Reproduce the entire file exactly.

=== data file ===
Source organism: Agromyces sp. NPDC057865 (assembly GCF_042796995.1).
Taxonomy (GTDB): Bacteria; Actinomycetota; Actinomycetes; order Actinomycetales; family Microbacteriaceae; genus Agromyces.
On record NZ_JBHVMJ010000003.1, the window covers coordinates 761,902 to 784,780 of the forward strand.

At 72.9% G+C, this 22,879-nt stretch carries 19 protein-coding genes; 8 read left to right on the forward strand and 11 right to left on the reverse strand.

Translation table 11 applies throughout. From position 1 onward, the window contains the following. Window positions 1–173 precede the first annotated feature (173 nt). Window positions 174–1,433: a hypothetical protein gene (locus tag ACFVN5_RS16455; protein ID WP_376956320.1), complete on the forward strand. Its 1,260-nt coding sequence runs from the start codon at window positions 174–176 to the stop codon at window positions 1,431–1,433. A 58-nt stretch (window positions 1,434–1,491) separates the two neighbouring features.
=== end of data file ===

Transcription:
Source organism: Agromyces sp. NPDC057865 (assembly GCF_042796995.1).
Taxonomy (GTDB): Bacteria; Actinomycetota; Actinomycetes; order Actinomycetales; family Microbacteriaceae; genus Agromyces.
On record NZ_JBHVMJ010000003.1, the window covers coordinates 761,902 to 784,780 of the forward strand.

At 72.9% G+C, this 22,879-nt stretch carries 19 protein-coding genes; 8 read left to right on the forward strand and 11 right to left on the reverse strand.

Translation table 11 applies throughout. From position 1 onward, the window contains the following. Window positions 1–173 precede the first annotated feature (173 nt). Window positions 174–1,433: a hypothetical protein gene (locus tag ACFVN5_RS16455; protein ID WP_376956320.1), complete on the forward strand. Its 1,260-nt coding sequence runs from the start codon at window positions 174–176 to the stop codon at window positions 1,431–1,433. A 58-nt stretch (window positions 1,434–1,491) separates the two neighbouring features.